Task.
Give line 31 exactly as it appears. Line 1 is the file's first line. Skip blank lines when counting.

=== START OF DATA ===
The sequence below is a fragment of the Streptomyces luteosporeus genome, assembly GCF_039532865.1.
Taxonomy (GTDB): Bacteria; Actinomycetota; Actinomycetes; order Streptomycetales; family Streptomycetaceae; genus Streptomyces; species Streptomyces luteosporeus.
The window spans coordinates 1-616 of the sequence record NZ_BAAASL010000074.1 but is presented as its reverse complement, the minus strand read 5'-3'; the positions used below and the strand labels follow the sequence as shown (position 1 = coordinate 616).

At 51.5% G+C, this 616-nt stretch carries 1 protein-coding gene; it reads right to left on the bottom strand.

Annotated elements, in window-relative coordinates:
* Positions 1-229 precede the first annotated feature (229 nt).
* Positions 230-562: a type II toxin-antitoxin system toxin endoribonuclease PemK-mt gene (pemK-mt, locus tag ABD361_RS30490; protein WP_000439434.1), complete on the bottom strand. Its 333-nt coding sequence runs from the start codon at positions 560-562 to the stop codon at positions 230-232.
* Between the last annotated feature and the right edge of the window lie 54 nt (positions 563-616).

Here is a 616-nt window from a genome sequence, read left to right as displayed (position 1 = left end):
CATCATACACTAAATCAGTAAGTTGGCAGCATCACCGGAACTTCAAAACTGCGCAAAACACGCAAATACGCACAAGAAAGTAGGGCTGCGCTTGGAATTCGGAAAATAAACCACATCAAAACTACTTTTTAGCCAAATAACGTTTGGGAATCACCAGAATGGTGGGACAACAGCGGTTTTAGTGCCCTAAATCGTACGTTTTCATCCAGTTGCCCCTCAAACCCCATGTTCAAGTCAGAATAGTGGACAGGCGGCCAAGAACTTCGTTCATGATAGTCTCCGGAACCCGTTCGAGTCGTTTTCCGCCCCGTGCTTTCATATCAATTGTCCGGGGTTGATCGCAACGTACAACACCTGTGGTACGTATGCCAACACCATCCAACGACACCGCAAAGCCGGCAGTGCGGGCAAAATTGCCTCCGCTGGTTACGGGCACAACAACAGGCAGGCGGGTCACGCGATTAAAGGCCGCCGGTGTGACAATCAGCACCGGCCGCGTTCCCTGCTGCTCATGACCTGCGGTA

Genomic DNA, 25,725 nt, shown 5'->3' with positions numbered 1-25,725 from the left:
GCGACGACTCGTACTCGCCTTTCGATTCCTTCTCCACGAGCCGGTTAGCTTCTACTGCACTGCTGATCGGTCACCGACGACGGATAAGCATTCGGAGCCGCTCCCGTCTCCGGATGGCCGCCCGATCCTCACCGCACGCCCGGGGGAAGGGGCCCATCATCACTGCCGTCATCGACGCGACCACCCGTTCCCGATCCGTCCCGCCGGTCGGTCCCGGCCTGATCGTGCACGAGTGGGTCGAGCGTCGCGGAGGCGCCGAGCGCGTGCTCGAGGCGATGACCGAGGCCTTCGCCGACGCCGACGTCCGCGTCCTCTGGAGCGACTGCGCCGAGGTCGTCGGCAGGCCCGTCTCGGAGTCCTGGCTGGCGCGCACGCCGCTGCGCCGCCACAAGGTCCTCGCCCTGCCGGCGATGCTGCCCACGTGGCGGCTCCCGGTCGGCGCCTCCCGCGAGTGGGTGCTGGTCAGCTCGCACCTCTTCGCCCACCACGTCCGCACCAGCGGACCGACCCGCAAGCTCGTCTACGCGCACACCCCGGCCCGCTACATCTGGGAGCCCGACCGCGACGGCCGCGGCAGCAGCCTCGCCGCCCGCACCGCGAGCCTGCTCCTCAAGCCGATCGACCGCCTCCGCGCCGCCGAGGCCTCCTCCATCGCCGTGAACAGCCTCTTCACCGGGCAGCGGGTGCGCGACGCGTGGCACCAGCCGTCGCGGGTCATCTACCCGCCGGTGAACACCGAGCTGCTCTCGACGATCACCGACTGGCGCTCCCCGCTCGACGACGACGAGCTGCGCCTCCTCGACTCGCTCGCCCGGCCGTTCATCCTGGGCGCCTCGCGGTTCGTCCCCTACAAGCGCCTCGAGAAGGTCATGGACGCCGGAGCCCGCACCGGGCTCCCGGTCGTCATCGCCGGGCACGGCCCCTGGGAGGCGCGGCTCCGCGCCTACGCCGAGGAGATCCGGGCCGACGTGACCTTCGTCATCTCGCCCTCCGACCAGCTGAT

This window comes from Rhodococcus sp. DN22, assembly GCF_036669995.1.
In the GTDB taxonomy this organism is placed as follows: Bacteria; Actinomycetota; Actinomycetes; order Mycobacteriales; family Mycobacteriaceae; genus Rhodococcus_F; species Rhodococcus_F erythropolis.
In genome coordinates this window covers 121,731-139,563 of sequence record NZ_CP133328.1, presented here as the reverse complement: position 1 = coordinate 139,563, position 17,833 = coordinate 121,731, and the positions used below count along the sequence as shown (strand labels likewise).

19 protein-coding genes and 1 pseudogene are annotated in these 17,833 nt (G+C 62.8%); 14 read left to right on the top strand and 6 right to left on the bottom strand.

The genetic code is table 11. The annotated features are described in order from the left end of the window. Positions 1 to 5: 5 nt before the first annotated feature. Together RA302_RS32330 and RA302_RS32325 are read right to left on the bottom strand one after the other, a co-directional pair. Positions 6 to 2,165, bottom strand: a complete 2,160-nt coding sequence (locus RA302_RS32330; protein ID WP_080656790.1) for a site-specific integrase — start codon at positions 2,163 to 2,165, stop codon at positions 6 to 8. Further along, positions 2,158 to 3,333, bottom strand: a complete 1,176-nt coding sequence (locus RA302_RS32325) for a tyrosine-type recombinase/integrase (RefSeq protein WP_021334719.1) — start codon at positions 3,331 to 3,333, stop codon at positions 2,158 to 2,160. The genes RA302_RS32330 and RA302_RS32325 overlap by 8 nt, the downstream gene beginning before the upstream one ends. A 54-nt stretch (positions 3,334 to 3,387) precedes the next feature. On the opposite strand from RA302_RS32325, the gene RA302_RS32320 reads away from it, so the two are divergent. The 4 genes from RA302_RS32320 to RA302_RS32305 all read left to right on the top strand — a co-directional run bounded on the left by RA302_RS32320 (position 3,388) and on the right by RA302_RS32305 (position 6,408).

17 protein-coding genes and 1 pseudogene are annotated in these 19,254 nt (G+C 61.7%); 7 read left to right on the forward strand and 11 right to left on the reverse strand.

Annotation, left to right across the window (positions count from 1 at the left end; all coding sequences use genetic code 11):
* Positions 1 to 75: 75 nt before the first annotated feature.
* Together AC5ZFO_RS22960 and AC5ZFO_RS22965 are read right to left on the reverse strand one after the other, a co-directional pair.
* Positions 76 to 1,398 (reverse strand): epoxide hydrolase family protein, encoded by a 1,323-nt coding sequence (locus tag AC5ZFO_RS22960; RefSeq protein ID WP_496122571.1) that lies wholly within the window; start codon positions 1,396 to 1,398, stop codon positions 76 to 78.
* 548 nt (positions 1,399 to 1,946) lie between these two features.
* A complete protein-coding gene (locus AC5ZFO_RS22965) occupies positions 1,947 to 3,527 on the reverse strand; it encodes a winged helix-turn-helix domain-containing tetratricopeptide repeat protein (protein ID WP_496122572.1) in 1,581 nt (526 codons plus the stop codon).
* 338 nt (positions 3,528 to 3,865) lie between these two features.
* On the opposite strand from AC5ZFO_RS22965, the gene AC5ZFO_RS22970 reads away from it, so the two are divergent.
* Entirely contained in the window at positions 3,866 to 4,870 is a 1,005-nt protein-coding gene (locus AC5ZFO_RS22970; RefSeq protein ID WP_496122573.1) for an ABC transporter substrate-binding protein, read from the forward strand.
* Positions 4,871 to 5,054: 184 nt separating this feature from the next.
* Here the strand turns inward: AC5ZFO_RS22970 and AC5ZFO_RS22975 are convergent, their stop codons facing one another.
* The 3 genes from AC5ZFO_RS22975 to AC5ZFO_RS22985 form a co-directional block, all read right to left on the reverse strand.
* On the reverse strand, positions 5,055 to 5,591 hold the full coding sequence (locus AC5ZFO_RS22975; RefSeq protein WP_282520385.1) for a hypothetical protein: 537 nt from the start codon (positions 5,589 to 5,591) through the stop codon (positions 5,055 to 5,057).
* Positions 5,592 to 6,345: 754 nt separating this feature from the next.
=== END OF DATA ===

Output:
* On the reverse strand, positions 5,055 to 5,591 hold the full coding sequence (locus AC5ZFO_RS22975; RefSeq protein WP_282520385.1) for a hypothetical protein: 537 nt from the start codon (positions 5,589 to 5,591) through the stop codon (positions 5,055 to 5,057).